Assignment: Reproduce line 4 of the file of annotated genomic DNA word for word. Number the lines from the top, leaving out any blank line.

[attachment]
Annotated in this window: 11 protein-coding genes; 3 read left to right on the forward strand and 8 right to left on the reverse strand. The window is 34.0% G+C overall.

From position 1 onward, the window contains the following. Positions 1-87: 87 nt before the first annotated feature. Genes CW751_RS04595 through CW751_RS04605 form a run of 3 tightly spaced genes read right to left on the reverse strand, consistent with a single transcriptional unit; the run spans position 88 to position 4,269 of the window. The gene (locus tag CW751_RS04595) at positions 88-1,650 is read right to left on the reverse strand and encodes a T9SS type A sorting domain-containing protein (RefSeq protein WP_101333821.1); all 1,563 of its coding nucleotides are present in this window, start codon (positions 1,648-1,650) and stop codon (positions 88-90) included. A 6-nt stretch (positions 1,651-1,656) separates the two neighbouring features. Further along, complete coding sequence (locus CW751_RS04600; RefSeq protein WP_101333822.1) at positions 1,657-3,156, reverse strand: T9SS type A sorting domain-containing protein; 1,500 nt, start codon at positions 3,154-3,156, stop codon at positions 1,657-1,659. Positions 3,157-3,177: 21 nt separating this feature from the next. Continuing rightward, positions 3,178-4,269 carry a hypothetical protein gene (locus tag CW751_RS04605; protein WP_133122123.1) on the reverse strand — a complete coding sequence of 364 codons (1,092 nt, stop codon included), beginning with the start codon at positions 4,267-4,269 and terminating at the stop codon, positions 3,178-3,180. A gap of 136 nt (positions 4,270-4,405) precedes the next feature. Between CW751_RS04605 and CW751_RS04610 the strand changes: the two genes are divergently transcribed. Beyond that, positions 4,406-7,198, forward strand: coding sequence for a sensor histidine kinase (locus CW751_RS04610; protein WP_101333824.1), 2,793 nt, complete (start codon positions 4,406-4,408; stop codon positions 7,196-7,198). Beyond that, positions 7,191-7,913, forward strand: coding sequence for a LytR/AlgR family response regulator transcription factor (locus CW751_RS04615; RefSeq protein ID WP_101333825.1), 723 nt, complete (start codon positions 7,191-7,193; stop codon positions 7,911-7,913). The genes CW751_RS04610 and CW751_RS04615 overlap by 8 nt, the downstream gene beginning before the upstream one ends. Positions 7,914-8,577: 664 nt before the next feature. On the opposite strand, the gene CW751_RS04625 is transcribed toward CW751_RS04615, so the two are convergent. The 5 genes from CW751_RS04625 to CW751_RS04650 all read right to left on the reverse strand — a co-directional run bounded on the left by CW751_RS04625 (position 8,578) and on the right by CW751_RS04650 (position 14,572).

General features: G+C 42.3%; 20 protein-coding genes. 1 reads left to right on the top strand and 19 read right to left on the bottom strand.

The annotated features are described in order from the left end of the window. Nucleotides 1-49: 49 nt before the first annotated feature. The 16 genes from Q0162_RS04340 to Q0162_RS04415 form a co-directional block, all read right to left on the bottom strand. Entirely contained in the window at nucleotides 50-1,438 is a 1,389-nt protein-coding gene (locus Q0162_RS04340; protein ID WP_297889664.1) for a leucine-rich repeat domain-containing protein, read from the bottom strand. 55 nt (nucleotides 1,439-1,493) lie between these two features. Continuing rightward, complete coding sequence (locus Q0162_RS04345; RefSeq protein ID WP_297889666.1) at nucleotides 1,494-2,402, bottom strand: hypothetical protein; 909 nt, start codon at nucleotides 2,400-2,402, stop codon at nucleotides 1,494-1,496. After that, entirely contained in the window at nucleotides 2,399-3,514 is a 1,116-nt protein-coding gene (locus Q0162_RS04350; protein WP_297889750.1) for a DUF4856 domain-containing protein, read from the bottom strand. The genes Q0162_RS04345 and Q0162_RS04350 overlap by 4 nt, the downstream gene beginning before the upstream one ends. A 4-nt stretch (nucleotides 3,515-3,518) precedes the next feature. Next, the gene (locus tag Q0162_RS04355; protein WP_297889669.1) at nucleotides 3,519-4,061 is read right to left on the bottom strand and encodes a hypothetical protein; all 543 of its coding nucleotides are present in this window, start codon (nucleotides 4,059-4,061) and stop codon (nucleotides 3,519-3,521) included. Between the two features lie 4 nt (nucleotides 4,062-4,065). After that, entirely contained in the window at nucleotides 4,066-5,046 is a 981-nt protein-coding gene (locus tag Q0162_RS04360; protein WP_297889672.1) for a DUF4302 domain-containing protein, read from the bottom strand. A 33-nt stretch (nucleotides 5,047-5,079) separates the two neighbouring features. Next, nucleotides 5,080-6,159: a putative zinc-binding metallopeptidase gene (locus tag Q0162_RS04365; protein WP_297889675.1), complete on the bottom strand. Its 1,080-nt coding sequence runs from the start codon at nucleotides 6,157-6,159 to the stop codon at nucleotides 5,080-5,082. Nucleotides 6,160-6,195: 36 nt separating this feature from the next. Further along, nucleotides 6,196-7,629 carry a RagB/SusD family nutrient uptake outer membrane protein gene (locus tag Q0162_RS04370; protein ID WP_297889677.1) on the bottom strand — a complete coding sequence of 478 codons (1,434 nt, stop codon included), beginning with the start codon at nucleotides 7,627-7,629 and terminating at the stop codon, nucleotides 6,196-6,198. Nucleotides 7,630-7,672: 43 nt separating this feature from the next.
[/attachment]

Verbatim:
The annotated features are described in order from the left end of the window. Nucleotides 1-49: 49 nt before the first annotated feature. The 16 genes from Q0162_RS04340 to Q0162_RS04415 form a co-directional block, all read right to left on the bottom strand. Entirely contained in the window at nucleotides 50-1,438 is a 1,389-nt protein-coding gene (locus Q0162_RS04340; protein ID WP_297889664.1) for a leucine-rich repeat domain-containing protein, read from the bottom strand. 55 nt (nucleotides 1,439-1,493) lie between these two features. Continuing rightward, complete coding sequence (locus Q0162_RS04345; RefSeq protein ID WP_297889666.1) at nucleotides 1,494-2,402, bottom strand: hypothetical protein; 909 nt, start codon at nucleotides 2,400-2,402, stop codon at nucleotides 1,494-1,496. After that, entirely contained in the window at nucleotides 2,399-3,514 is a 1,116-nt protein-coding gene (locus Q0162_RS04350; protein WP_297889750.1) for a DUF4856 domain-containing protein, read from the bottom strand. The genes Q0162_RS04345 and Q0162_RS04350 overlap by 4 nt, the downstream gene beginning before the upstream one ends. A 4-nt stretch (nucleotides 3,515-3,518) precedes the next feature. Next, the gene (locus tag Q0162_RS04355; protein WP_297889669.1) at nucleotides 3,519-4,061 is read right to left on the bottom strand and encodes a hypothetical protein; all 543 of its coding nucleotides are present in this window, start codon (nucleotides 4,059-4,061) and stop codon (nucleotides 3,519-3,521) included. Between the two features lie 4 nt (nucleotides 4,062-4,065). After that, entirely contained in the window at nucleotides 4,066-5,046 is a 981-nt protein-coding gene (locus tag Q0162_RS04360; protein WP_297889672.1) for a DUF4302 domain-containing protein, read from the bottom strand. A 33-nt stretch (nucleotides 5,047-5,079) separates the two neighbouring features. Next, nucleotides 5,080-6,159: a putative zinc-binding metallopeptidase gene (locus tag Q0162_RS04365; protein WP_297889675.1), complete on the bottom strand. Its 1,080-nt coding sequence runs from the start codon at nucleotides 6,157-6,159 to the stop codon at nucleotides 5,080-5,082. Nucleotides 6,160-6,195: 36 nt separating this feature from the next. Further along, nucleotides 6,196-7,629 carry a RagB/SusD family nutrient uptake outer membrane protein gene (locus tag Q0162_RS04370; protein ID WP_297889677.1) on the bottom strand — a complete coding sequence of 478 codons (1,434 nt, stop codon included), beginning with the start codon at nucleotides 7,627-7,629 and terminating at the stop codon, nucleotides 6,196-6,198. Nucleotides 7,630-7,672: 43 nt separating this feature from the next.